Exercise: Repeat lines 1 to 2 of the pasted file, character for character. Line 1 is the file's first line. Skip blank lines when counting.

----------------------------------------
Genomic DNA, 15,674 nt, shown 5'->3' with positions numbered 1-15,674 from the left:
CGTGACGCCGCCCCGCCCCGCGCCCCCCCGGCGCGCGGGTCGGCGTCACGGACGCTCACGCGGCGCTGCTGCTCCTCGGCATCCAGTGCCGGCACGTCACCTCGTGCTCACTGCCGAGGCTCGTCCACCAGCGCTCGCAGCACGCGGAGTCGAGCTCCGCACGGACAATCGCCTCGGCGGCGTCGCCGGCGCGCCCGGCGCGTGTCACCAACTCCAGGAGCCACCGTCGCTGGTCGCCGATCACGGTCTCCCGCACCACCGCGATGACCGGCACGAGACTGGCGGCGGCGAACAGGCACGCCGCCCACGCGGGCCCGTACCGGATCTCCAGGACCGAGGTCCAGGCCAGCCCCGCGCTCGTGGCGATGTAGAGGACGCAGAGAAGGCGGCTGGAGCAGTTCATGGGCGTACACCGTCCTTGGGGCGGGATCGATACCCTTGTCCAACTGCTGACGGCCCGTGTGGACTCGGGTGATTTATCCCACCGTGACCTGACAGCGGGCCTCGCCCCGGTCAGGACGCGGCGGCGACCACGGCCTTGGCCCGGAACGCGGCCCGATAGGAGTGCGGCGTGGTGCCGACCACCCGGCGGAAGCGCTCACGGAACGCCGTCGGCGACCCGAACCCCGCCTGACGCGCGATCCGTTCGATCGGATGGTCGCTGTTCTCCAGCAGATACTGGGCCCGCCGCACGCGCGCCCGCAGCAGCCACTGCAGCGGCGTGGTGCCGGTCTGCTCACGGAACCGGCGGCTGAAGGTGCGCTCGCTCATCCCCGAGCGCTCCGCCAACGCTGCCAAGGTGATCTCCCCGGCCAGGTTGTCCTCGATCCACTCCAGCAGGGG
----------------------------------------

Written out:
Genomic DNA, 15,674 nt, shown 5'->3' with positions numbered 1-15,674 from the left:
CGTGACGCCGCCCCGCCCCGCGCCCCCCCGGCGCGCGGGTCGGCGTCACGGACGCTCACGCGGCGCTGCTGCTCCTCGGCATCCAGTGCCGGCACGTCACCTCGTGCTCACTGCCGAGGCTCGTCCACCAGCGCTCGCAGCACGCGGAGTCGAGCTCCGCACGGACAATCGCCTCGGCGGCGTCGCCGGCGCGCCCGGCGCGTGTCACCAACTCCAGGAGCCACCGTCGCTGGTCGCCGATCACGGTCTCCCGCACCACCGCGATGACCGGCACGAGACTGGCGGCGGCGAACAGGCACGCCGCCCACGCGGGCCCGTACCGGATCTCCAGGACCGAGGTCCAGGCCAGCCCCGCGCTCGTGGCGATGTAGAGGACGCAGAGAAGGCGGCTGGAGCAGTTCATGGGCGTACACCGTCCTTGGGGCGGGATCGATACCCTTGTCCAACTGCTGACGGCCCGTGTGGACTCGGGTGATTTATCCCACCGTGACCTGACAGCGGGCCTCGCCCCGGTCAGGACGCGGCGGCGACCACGGCCTTGGCCCGGAACGCGGCCCGATAGGAGTGCGGCGTGGTGCCGACCACCCGGCGGAAGCGCTCACGGAACGCCGTCGGCGACCCGAACCCCGCCTGACGCGCGATCCGTTCGATCGGATGGTCGCTGTTCTCCAGCAGATACTGGGCCCGCCGCACGCGCGCCCGCAGCAGCCACTGCAGCGGCGTGGTGCCGGTCTGCTCACGGAACCGGCGGCTGAAGGTGCGCTCGCTCATCCCCGAGCGCTCCGCCAACGCTGCCAAGGTGATCTCCCCGGCCAGGTTGTCCTCGATCCACTCCAGCAGGGG